Though the stated purpose of the HPCL takeover by ONGC was to create an oil behemoth—IOC is rumoured to be merging with OIL, and BPCL with GAIL as part of this process—the jury is out on whether ONGC will be able to pull it off since its track record for its core business remains middling. Between FY07 and FY17, its gas production has risen from 22.4 bcm to 23.3 bcm and crude oil production fell from 26.1 million tonnes to 25.5 million. While ONGC claims to have increased gas reserves from 540 bcm in FY07 to 788 bcm in FY16 and oil from 561 mt to 578 mt, the long delays in commissioning cast a doubt over the recoverability of the reserves. Indeed, while it is embroiled in a fight with Reliance Industries Limited (RIL) on the latter ‘stealing’ its gas, had it started working on its fields at the time RIL had, this would either not have happened or would have been discovered a long time ago.
To be sure, there are obvious synergies between HPCL and MRPL which ONGC owns, and the different price cycles for crude oil/gas and petrochemicals will even out revenue fluctuations for the combined ONGC-HPCL, but real value will be got from being able to both source crude very cheaply as well as to constantly increase gross refining margins—RIL’s stunning numbers on Thursday, beating all expectations, were a result of precisely this. Indeed, in most such mergers/takeovers, managements typically give investors estimates of the value that will be created—a recent case being the proposed Vodafone-Idea merger—but in this case, apart from vague statements about the deal creating value, there is little ONGC has put out on what the takeover will bring to its shareholders. Though opinion is split on whether an open offer should have been made—it was when IOC bought IBP in February 2002, though like ONGC and HPCL, both were PSUs—the fact that this has been ruled out by the government in this case is good news since ONGC will have to spend that much less on the acquisition.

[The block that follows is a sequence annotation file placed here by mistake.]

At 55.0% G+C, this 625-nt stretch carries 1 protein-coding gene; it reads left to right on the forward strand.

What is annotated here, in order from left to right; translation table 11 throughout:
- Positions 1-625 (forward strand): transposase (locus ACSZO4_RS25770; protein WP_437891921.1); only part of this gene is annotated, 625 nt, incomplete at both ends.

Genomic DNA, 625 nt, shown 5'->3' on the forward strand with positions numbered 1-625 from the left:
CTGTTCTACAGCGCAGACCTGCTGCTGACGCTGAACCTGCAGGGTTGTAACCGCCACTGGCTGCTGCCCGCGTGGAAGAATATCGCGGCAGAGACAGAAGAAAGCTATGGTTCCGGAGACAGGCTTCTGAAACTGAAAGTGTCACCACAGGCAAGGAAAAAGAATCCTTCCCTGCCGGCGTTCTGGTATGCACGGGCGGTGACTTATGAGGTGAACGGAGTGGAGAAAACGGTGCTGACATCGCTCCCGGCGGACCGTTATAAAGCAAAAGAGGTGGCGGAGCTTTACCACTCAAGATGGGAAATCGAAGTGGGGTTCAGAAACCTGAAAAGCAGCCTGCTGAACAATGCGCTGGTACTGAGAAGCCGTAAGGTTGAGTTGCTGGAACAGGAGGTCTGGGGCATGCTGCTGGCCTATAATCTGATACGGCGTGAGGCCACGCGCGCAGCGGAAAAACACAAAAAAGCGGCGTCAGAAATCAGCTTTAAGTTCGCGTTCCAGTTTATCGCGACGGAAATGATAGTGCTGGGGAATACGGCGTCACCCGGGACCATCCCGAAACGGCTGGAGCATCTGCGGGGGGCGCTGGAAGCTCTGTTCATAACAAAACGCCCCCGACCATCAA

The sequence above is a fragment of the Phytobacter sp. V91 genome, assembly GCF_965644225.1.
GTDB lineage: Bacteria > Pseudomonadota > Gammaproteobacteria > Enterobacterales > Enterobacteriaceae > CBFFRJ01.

While the need of the hour was to create more competition in the downstream retailing business, the government’s plan to push for more PSU consolidation looks decidedly odd, certainly not in keeping with its philosophy of the government not being in the business of running businesses. It would, however, do well to keep in mind that, in the long run, unless there is a dramatic change in how PSUs are run, real value creation lies in the private sector. The markets are currently assigning a 17.16 forward PE multiple for RIL vs a much lower 8.78 for ONGC, 11.84 for BPCL, 9.58 for IOC and 8.7 for HPCL. Unless ONGC is able to raise that multiple significantly, it will be clear privatising HPCL would have been the better option.